Different bowls. Different napkin. Same tablecloth.
Different bowls. Different napkin. Same tablecloth.

Knives and forks and plates and bowls and chairs and napkins; in my dream kitchen, there’d be just enough for me, for mine, and for a bit a bit of company, and no two items would match! They’d be eclectic and collectibles, new and ancient, and I’d let each guest select the color and pattern that struck them! And, when not in use, they’d be tucked in a neat stack in their appropriate cupboard or drawer.

“My” spaces would be decorated only with flowers, an ever changing bit of art or whimsy, a seasonal and varietal splash of color from a valance, a pillow, a candle, a picture book, a cozy throw, and a few photos.

Clothes and shoes, if they don’t fit in the closet or I haven’t worn them in a year’s time, off they go to Goodwill. I caught myself, only once, replacing my thick plastic hangers with thinner wire hangers so as to fit more into the closet. I can be cagey like that, brilliant, but devious.

Books are down to just the ones I am likely to refer to or reread, and, unless of a whimsical, interesting, varietal, and only occasional coffee table picture book, they are being replaced with electronic versions as can be afforded.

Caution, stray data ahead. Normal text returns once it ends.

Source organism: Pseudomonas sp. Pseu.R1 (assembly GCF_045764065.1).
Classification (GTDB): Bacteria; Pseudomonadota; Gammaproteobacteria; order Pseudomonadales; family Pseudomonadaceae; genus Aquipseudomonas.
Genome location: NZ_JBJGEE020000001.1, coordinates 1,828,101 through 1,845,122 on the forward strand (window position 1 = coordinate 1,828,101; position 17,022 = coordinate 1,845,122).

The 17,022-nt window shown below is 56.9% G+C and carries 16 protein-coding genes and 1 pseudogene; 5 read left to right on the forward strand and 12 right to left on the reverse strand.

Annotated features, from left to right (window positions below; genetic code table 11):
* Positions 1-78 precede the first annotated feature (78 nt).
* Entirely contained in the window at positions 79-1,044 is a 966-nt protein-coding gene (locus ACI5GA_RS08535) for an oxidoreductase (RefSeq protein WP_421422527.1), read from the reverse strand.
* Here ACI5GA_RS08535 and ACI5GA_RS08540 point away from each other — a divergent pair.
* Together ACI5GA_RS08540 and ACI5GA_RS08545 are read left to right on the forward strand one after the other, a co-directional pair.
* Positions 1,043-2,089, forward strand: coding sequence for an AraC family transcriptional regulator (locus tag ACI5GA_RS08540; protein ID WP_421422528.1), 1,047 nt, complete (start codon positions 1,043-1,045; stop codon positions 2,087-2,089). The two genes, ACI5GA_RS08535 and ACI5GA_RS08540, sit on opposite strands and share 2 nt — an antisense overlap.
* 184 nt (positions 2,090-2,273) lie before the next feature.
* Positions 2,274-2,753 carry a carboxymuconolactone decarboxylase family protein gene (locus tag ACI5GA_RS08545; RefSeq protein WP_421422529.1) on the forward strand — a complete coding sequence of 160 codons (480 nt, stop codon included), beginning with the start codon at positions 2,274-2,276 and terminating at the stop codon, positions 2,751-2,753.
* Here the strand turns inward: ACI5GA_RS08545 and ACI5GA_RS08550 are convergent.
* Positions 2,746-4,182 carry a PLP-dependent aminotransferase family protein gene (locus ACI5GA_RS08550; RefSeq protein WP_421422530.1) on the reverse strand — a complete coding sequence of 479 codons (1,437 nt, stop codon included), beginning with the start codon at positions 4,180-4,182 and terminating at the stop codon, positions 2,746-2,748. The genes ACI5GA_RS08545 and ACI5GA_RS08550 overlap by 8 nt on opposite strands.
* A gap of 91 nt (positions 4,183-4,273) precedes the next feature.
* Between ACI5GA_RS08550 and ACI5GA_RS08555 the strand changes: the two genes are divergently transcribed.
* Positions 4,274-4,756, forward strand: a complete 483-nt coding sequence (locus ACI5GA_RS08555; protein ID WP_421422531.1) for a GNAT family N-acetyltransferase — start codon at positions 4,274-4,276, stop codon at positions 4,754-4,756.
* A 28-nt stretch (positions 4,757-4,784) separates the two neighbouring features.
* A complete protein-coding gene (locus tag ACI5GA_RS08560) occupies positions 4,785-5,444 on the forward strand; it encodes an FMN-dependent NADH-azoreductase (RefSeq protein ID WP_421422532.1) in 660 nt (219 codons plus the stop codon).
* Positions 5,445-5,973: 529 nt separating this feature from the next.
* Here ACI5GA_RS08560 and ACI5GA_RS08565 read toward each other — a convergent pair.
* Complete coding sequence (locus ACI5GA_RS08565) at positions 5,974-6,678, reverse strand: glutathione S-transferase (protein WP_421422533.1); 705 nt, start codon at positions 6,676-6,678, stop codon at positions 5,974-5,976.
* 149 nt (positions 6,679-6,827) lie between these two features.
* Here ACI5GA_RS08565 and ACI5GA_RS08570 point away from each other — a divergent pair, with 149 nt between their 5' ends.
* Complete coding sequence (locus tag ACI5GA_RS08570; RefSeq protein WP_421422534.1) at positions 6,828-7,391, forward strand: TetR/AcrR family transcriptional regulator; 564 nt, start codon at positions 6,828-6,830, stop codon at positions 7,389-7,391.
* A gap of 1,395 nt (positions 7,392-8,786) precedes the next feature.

I am as paperless as this still paper dependent world will allow. I scan and shred daily. Mail that is not vital or relevant does not even enter the house. I subscribe to electronic statements and no print literature, and I call catalog companies who send me print catalogs and beg them to stop. I threaten to stop doing business with those who will not honor my “paperless please” requests, and I follow through.

As Mom and I “clutter bash” each other I have to remind her, like dieting versus a healthy eating lifestyle, simplifying and decluttering is a lifestyle. Simplifying and decluttering is a lifestyle you choose and that you live, each and every day of the rest of your life, it isn’t something you do for two weeks and then pray for lasting results, like the cabbage soup diet. Like choosing wholesome ingredients and carefully planning and preparing healthy meals, keeping the clutter that accumulates in our lives to a comfortable level takes commitment and a permanent change in behavior.